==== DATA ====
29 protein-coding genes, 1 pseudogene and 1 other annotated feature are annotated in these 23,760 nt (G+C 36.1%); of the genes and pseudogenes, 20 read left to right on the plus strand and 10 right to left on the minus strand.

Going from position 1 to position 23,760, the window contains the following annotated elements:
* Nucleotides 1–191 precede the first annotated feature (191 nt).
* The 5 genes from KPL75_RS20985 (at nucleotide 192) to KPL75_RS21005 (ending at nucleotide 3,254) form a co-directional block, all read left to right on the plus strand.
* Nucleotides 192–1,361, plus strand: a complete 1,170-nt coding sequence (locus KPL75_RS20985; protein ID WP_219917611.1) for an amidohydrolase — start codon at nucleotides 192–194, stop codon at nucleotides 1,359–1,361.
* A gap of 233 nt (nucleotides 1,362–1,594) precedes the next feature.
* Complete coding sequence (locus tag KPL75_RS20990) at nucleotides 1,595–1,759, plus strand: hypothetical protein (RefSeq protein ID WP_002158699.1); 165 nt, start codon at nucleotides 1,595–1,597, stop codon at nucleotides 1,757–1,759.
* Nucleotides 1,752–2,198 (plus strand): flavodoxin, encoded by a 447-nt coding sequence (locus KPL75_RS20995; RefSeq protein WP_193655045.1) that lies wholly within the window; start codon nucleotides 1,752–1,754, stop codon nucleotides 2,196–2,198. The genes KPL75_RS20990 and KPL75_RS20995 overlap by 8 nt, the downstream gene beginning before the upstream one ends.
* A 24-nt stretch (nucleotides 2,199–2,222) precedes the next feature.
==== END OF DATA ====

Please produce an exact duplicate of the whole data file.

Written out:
29 protein-coding genes, 1 pseudogene and 1 other annotated feature are annotated in these 23,760 nt (G+C 36.1%); of the genes and pseudogenes, 20 read left to right on the plus strand and 10 right to left on the minus strand.

Going from position 1 to position 23,760, the window contains the following annotated elements:
* Nucleotides 1–191 precede the first annotated feature (191 nt).
* The 5 genes from KPL75_RS20985 (at nucleotide 192) to KPL75_RS21005 (ending at nucleotide 3,254) form a co-directional block, all read left to right on the plus strand.
* Nucleotides 192–1,361, plus strand: a complete 1,170-nt coding sequence (locus KPL75_RS20985; protein ID WP_219917611.1) for an amidohydrolase — start codon at nucleotides 192–194, stop codon at nucleotides 1,359–1,361.
* A gap of 233 nt (nucleotides 1,362–1,594) precedes the next feature.
* Complete coding sequence (locus tag KPL75_RS20990) at nucleotides 1,595–1,759, plus strand: hypothetical protein (RefSeq protein ID WP_002158699.1); 165 nt, start codon at nucleotides 1,595–1,597, stop codon at nucleotides 1,757–1,759.
* Nucleotides 1,752–2,198 (plus strand): flavodoxin, encoded by a 447-nt coding sequence (locus KPL75_RS20995; RefSeq protein WP_193655045.1) that lies wholly within the window; start codon nucleotides 1,752–1,754, stop codon nucleotides 2,196–2,198. The genes KPL75_RS20990 and KPL75_RS20995 overlap by 8 nt, the downstream gene beginning before the upstream one ends.
* A 24-nt stretch (nucleotides 2,199–2,222) precedes the next feature.